On November 17, 1992, the NBC television investigative news magazine show Dateline NBC
broadcast a segment alleging safety defects in the 1973-1987 General Motors (GM) C/K pickup truck design. The episode showed a filmed demonstration of an alleged 30 mph car-into-truck side collision that resulted in a fire, implying a problem with the truck's fuel tank. The broadcast was contemporaneous with a National Highway Traffic Safety Administration (NHTSA) investigation of the C/K trucks.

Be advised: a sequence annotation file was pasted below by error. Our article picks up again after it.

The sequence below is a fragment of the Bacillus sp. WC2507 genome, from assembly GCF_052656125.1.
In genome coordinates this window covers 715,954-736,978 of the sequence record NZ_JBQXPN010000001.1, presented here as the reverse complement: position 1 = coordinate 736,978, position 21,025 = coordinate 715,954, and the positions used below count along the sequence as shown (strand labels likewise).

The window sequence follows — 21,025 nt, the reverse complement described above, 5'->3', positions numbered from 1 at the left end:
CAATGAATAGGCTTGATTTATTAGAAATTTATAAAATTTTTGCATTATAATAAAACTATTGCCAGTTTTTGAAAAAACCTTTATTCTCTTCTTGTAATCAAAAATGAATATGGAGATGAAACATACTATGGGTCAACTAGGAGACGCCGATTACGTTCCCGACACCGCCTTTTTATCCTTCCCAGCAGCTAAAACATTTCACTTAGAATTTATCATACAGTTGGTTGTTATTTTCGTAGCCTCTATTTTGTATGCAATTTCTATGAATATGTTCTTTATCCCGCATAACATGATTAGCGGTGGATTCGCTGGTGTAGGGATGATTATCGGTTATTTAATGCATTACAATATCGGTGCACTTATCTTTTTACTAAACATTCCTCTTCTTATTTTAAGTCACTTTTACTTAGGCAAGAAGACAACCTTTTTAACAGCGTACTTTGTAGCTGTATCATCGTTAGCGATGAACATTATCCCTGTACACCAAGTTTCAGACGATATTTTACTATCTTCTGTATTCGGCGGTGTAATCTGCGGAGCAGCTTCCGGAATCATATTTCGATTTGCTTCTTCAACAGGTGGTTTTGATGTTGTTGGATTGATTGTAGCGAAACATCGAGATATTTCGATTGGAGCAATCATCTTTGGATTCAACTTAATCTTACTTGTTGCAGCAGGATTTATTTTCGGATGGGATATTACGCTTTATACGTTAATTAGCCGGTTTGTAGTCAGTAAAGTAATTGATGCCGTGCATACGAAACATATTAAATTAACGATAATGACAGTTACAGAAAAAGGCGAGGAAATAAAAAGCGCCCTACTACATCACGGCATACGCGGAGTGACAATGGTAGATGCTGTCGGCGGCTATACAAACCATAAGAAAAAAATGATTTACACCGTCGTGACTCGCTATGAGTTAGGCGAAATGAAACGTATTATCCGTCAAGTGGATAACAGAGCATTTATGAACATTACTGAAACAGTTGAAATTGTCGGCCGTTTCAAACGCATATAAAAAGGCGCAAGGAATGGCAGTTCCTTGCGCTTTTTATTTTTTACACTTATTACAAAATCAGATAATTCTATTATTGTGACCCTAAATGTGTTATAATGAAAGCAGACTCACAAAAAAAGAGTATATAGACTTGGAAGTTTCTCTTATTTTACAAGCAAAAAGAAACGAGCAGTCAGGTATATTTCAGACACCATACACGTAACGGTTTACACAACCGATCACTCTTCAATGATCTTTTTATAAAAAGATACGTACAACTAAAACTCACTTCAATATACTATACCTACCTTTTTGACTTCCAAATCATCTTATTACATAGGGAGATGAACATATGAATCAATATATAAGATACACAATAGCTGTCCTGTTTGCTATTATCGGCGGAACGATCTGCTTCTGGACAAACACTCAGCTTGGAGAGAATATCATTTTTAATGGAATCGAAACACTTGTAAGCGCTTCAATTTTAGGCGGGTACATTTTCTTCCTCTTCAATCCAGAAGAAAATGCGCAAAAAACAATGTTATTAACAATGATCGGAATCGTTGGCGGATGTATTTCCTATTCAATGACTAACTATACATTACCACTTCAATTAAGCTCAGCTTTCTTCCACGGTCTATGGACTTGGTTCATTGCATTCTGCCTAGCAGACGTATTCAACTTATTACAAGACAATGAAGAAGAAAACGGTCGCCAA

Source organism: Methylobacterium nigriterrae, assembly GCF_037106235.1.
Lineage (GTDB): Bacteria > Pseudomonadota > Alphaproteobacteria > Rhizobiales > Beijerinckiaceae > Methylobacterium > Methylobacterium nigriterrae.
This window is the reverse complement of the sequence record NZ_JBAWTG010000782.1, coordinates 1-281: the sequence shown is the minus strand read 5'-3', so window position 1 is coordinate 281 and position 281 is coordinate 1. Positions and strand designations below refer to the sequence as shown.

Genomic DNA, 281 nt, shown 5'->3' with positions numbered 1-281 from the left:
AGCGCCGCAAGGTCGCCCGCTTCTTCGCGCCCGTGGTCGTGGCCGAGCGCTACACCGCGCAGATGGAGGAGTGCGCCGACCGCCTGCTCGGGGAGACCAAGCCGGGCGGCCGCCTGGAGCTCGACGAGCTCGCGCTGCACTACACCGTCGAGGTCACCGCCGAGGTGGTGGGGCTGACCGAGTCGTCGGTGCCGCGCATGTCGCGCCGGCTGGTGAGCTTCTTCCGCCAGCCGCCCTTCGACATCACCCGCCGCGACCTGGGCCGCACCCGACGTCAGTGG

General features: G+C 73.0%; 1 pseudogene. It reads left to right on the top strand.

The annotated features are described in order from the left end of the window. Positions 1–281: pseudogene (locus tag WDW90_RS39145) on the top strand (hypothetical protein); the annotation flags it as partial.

Exponent engineers investigated the test performed for NBC by The Institute for Safety Analysis (TISA). Analysis of the test videos and inspections of the fuel tank and incendiary device led to the conclusion that the crash test had been rigged to produce a fire which was not the natural result of the collision as claimed by Dateline NBC. Video analysis also revealed that the televised collision was closer to 40 mph than 30 mph reported. In March 1993, Dateline NBC retracted its conclusions and apologized to both GM and its viewers. The incident redefined the use and quality control of tests performed for television.